You'll have many different opinions on this.

Is that what Jever does?
Does anyone know what Jever does? This is what I would do.  And I'll bet Jever does at least 50% of that.

Not trying to be argumentative or derail the thread, but I've stopped following those threads.  Are people making better beer following this process?  Is there any consensus?  Or is it still a hotly debated theory?  Just curious.  I have some lagers planned for my line up but I don't really plan to follow this method anyway.

14
Yeast and Fermentation / Re: Oktoberfest Ale
« on: July 11, 2016, 08:16:52 PM »
To the OP - you could also consider a simple fermenter box made of insulated foam insulation held together with some duct tape in which to put your fermenter or water bath for the fermenter.  It need not be fancy - indeed I know of guys that lager that way all the time.  With switching out frozen water bottles, you can lager pretty reliably, especially in a cool basement, if you have access to that.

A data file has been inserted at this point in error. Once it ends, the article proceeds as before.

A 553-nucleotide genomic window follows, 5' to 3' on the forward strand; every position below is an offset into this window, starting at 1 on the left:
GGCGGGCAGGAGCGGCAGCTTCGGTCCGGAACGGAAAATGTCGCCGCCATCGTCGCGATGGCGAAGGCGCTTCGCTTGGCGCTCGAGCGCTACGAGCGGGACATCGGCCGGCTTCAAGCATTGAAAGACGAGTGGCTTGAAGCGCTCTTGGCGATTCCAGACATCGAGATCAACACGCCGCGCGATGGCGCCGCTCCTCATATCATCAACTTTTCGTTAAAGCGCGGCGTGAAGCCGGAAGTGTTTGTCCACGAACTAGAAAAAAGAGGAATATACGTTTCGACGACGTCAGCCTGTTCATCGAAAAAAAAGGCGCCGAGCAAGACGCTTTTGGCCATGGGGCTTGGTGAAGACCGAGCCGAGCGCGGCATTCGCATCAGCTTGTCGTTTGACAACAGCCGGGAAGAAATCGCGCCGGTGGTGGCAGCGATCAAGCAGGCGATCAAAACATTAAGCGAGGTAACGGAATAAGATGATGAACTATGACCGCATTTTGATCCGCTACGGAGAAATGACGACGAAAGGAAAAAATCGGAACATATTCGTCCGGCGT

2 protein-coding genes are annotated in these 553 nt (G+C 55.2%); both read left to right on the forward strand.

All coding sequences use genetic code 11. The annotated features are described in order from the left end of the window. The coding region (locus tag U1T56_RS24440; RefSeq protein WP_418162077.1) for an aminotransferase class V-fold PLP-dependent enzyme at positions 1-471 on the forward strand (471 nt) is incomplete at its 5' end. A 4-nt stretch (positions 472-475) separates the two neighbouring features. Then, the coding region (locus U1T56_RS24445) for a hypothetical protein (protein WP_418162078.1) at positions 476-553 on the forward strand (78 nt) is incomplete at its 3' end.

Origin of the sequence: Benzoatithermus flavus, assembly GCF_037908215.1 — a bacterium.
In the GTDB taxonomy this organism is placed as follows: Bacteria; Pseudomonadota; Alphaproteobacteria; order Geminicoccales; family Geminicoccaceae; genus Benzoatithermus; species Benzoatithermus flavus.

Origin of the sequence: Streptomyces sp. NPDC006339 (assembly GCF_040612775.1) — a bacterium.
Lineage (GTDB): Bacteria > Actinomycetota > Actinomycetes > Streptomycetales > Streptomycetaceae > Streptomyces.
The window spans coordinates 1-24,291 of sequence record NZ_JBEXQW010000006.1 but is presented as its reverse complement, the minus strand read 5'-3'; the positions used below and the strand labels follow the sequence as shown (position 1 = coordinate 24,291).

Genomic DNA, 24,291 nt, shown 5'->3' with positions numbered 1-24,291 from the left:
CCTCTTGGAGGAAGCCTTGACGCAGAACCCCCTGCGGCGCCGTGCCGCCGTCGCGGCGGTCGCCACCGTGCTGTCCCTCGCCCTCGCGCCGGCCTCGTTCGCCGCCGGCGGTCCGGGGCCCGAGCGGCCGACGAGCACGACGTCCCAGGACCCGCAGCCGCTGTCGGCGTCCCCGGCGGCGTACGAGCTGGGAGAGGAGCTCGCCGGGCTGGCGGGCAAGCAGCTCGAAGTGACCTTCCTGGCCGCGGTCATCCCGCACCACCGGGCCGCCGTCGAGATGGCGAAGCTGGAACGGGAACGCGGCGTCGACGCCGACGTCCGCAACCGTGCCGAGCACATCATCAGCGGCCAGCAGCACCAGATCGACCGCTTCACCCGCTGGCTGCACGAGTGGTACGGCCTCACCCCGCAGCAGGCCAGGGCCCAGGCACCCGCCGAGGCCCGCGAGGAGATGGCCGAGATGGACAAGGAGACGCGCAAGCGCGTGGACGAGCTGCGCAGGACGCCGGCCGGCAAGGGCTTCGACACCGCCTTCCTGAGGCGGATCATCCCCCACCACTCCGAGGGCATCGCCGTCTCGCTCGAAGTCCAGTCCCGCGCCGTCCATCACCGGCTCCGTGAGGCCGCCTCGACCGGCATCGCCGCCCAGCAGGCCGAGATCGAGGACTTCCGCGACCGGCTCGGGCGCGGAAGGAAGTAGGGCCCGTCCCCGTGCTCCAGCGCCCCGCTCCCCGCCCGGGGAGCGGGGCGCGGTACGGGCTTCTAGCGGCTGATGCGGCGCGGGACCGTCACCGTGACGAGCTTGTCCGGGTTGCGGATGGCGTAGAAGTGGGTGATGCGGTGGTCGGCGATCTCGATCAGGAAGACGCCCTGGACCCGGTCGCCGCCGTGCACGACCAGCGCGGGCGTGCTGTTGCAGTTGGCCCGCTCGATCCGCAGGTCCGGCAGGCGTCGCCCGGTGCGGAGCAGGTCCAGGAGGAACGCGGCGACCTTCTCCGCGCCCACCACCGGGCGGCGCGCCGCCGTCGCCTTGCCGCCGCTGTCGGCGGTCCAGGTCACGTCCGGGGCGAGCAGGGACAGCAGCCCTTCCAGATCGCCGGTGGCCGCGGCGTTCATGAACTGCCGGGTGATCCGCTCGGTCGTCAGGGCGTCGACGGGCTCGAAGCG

Then you can use any lager yeast....

http://www.ihomebrewsolutions.com/son-of-fermentation-chiller/

If your ambient air is cool enough (maybe not so easy this time of year) I've found it's easier just to put the fermenter in a rubbermaid tub filled with water and add frozen 1 liter ice bottles.  I cover it with pink foam insulation, but if you could wrap it with that stuff it would work even better.  Low tech, but it works.  Better yet would be a cooler that fits a carboy.

15
General Homebrew Discussion / Re: Why Do You Homebrew?
« on: July 11, 2016, 08:05:52 PM »
Chicks dig it.